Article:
• ECON 410 Selected Topics in Financial Economics (only one 410 can count here)
  • ECON 453 Household Economics
  • ECON 463 Theory of Public Finance
  • ECON 471 Money and Capital Markets
  • ECON 472 Monetary Theory and Policy
  • ECON 474 Cases in Corporate Finance
  • ECON 475 Financial Investment Analysis
  • ECON 476 Portfolio Analysis and Management
  • ECON 477 Analysis of Derivative Securities
  • ECON 478 Real Estate Economics and Finance
  • ECON 479 Venture Capital
  • ECON 482 International Finance

III. Upper-Level Economics Electives: 9 credits

Students must complete nine additional credits in ECON 314 or higher. Students may use any upper-level ECON courses listed in the general core or the financial economics core as upper-level ECON electives, provided the courses are not used to meet the requirements of the respective core.

Any two of the following may be substituted for two upper-level economics electives:

  • ECON 302 Intermediate Accounting II
  • ECAC 329 Cost Accounting
  • ECAC 330 Principles of Taxation
  • POLI 353 Government Budgeting and Financial Administration
  • MATH 381 Linear Methods in Operations Research
  • STAT 454 Applied Statistics

No course in which the student has earned a grade lower than "C"; shall fulfill the major requirements.

The B.S. in Financial Economics requires many courses that have a series of prerequisites. Students who wish to complete the degree in four years of full-time study should plan their schedule accordingly. It is suggested that students complete ECON 101, 102, 121 and 122 in their first year. Students should complete the Calculus requirement by the end of their first year, if possible.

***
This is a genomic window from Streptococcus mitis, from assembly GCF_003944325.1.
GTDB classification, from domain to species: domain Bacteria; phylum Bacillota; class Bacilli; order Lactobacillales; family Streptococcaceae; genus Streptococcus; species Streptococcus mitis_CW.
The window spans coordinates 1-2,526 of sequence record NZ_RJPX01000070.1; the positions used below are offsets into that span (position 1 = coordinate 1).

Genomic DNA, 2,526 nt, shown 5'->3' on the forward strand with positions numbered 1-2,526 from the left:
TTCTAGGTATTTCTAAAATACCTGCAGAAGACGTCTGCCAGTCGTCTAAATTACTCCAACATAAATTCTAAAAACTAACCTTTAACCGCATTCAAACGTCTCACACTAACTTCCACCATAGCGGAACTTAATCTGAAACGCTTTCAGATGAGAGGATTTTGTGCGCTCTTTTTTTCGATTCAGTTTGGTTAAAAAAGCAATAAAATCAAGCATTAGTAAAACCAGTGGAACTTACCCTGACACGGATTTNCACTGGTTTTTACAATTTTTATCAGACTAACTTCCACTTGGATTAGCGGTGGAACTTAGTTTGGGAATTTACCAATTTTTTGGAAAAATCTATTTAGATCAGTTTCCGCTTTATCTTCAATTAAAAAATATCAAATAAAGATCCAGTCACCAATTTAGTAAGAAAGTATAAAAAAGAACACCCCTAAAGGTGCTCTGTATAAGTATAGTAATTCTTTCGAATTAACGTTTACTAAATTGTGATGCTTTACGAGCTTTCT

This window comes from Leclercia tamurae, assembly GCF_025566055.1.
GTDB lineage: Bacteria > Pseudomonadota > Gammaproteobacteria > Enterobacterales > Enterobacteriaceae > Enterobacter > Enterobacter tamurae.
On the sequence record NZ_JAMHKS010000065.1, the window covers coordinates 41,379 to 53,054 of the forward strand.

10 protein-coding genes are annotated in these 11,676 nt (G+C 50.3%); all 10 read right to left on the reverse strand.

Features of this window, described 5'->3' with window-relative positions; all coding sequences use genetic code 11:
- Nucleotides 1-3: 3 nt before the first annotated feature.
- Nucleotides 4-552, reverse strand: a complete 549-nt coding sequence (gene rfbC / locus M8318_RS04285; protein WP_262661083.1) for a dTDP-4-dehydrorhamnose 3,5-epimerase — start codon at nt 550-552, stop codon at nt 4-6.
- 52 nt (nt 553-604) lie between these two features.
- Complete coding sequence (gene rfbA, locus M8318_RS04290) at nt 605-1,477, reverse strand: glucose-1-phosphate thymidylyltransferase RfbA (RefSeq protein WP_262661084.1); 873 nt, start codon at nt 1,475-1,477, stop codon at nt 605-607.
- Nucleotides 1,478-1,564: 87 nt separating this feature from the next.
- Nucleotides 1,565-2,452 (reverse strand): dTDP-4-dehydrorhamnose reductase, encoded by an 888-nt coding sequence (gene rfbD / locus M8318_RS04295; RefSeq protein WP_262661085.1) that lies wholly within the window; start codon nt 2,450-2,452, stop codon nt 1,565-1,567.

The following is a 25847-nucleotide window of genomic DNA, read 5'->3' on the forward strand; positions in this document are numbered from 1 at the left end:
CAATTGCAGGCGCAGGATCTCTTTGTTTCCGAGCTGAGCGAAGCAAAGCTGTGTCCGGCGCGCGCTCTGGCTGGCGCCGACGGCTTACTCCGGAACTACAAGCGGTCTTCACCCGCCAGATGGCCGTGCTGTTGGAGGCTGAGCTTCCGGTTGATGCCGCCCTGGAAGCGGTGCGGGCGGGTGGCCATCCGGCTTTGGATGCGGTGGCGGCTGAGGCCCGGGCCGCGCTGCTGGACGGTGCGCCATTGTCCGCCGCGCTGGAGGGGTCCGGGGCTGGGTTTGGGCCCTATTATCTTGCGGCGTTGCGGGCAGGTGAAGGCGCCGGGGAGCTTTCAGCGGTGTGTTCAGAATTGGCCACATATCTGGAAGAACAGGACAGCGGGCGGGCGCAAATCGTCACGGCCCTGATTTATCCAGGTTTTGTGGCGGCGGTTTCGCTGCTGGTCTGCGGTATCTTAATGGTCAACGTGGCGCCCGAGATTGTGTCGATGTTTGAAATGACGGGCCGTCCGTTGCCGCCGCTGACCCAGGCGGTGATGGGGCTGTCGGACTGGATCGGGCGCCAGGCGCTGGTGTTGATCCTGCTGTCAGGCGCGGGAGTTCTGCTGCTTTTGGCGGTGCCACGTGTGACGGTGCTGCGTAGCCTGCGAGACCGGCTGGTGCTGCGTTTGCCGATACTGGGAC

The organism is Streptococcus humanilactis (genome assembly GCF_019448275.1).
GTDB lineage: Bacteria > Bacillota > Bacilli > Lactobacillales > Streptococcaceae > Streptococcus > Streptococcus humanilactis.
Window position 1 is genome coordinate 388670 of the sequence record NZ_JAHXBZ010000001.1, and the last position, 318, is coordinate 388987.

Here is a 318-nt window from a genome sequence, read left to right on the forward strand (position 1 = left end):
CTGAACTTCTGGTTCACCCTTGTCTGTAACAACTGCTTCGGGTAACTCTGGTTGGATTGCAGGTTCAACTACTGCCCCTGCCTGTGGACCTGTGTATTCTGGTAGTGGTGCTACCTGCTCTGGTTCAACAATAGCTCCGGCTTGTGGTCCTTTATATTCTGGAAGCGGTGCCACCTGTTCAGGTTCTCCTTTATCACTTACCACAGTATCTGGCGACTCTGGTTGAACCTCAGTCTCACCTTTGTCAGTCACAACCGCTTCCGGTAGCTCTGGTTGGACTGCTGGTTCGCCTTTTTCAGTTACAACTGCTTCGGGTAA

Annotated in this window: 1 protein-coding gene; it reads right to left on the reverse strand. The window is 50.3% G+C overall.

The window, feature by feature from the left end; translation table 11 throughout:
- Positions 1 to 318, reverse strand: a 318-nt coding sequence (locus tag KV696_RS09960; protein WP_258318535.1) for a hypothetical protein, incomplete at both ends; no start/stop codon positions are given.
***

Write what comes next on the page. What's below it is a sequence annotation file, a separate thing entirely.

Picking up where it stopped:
In the second year, students should include ECON 311, 312 and 374 in their schedules. Having taken these courses by the end of the second year will allow students to complete the degree and general university requirements in four years with minimal scheduling difficulties.

Students transferring from a two-year college to UMBC should complete the equivalent of ECON 101, 102, 121 and 122 before transferring. In addition, other required introductory courses, such as calculus and the computer course could be taken before transferring. Students should plan to have most, if not all, of the general university requirements met before transferring. Once they have transferred, students should include ECON 311, 312 and 374 in their schedules as soon as possible.

Emphasis within the Financial Economics Major

Students may choose to emphasize public-sector finance, international finance or private-sector finance within the financial economics major. The following are suggested course options for areas of emphasis:

Public-sector Finance Elective courses included in the general core or financial economics core (if not used in the core):

  • ECON 463 Theory of Public Finance
  • ECON 421 Introduction to Econometrics

Other suggested electives:

  • ECAC 330 Principles of Taxation
  • ECON 403 Economic Growth and Cycles
  • ECON 405 Benefit Cost Analysis
  • ECON 414 Public Policy Toward Business
  • ECON 415 Property Rights, Organizations and Management
  • ECON 416 The Economics of Law
  • ECON 464 State and Local Public Finance
  • ECON 472 Monetary Theory and Policy
  • POLI 353 Government Budgeting and Financial Administration

International Finance

Elective courses included in the general core or financial economics core (in the core):

  • ECON 482 International Finance
  • ECON 471 Money and Capital Markets
  • ECON 474 Cases in Corporate Finance
  • ECON 476 Portfolio Analysis and Management
  • ECON 477 Analysis of Derivative Securities
  • ECON 479 Venture Capital